FX market outlook

FX market outlook

Posted on Wednesday, March 20 2019 at 9:29 am GMT+0000

Fed ‘dots’ to steal the show; pound retreats

– Fed decision at 18:00 GMT today, new rate projections to dictate market reaction

– Stocks pause rally as trade uncertainty reigns in

– Sterling inches down amid reports May will ask for short extension


Fed ‘dots’ to steal the show

The main event today will be the Fed policy decision at 18:00 GMT, which will be followed by a press conference from Chair Powell. Since no change in policy is expected, all eyes will be on the updated forecasts for the US economy, Powell’s remarks, and most importantly, the new ‘dot plot’ with projections for the future path of interest rates. The latest ‘dots’ back in December still pointed to two rate hikes in 2019, and while that is almost certain to be revised down given the Fed’s recent ‘patient’ pivot, the question is by how much they will be marked lower.

Namely, will policymakers keep even a single rate increase this year on the table, or will the median ‘dot’ be marked down more severely to indicate no hikes at all in 2019? On balance, the Fed may prefer to retain some optionality and keep another rate increase later this year in play, contingent on the economy rebounding. Simply put, it seems a little too early to completely abandon hikes at this stage. Since market pricing is now tilted towards rate cuts in 2019, a signal for even one hike could come as a ‘reality check’ for traders, boosting the dollar and weighing on equities. The opposite reactions would likely ensue in case the new ‘dots’ imply no hikes this year.

Equity rally takes a breather as trade doubts set in

US stock markets gave back some early gains to close practically unchanged on Tuesday, with sentiment taking a hit after media reports cast doubt on the narrative that the US-China trade talks are close to bearing fruit. China is seemingly walking back on some of its earlier pledges on key issues, because even after agreeing to American demands on intellectual property rights, US negotiators have not offered guarantees that the Trump tariffs will be lifted. On the bright side, Secretary Mnuchin and top US trade negotiator Lighthizer will travel to China next week, for another attempt to iron out a deal.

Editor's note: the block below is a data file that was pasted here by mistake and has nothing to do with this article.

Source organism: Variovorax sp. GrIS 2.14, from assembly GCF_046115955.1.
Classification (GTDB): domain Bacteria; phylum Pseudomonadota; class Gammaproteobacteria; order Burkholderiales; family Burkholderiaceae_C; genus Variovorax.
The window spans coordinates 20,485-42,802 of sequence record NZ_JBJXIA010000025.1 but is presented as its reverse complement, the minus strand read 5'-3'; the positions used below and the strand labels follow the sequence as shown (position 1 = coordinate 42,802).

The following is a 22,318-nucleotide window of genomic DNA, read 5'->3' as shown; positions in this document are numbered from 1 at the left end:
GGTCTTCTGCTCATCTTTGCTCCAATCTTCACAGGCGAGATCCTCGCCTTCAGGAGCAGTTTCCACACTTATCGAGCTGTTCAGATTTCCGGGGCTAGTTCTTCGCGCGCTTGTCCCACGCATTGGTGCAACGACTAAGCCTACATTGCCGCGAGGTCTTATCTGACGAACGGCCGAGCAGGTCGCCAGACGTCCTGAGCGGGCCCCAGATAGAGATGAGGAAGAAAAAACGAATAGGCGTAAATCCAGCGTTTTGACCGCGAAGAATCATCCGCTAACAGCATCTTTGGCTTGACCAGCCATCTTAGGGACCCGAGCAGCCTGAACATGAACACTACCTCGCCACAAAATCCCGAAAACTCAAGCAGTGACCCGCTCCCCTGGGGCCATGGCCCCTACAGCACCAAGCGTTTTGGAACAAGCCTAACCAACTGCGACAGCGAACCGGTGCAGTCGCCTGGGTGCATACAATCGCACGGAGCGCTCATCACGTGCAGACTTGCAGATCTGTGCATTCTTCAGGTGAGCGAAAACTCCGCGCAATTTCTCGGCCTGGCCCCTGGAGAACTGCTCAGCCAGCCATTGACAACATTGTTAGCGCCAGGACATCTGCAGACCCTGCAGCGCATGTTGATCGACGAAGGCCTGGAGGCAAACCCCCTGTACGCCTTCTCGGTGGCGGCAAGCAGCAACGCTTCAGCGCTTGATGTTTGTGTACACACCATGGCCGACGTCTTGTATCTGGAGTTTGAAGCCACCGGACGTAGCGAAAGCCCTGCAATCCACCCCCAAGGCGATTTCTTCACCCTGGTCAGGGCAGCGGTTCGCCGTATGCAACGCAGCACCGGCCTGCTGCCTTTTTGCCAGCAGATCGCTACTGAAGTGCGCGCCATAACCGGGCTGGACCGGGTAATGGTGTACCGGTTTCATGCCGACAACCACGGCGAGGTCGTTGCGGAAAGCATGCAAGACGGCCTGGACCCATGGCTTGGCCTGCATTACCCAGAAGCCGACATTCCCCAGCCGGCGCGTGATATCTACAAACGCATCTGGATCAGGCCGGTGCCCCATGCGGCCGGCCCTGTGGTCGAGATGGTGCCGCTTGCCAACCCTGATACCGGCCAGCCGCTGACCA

Taking a step back, optimism for an accord has been riding high for a while, which is combination with the ‘cautious’ shift by central banks has helped propel global markets much higher. To be fair, such optimism is well-founded because the US President seems thirsty for a deal, and ultimately that’s all that matters. That said though, the two sides still appear to be a ‘bridge too far’ on several issues, including the enforcement mechanism of any deal, so it wouldn’t be surprising to see the negotiations drag on for a while longer, before Trump ‘settles’ ahead of the 2020 elections.

Sterling pulls back as Brexit rollercoaster continues its wild ride

There’s never a boring moment in the Brexit saga, with headlines this morning suggesting PM May will only ask the EU for a short extension of Brexit until June. There’s good news and bad news here, for the pound. On the one hand, for May to request such a short delay, she must think there’s a good chance of her deal eventually passing. However, what happens if UK lawmakers don’t budge come summer? Another delay after that may be impossible for technical reasons, if the UK doesn’t participate in the upcoming EU Parliament elections.

To be frank, if May indeed asks for a short extension, that would drastically raise the risk of a no-deal happening by ‘accident’. Remember the main reason the pound rallied lately was due to the risk of a no-deal being perceived as fading, so if that market perception changes, then sterling buyers could be in short supply. Hence, in the immediate term, a short extension would likely hurt the pound, whereas a longer one could boost it, on expectations for a softer Brexit or another public vote going forward.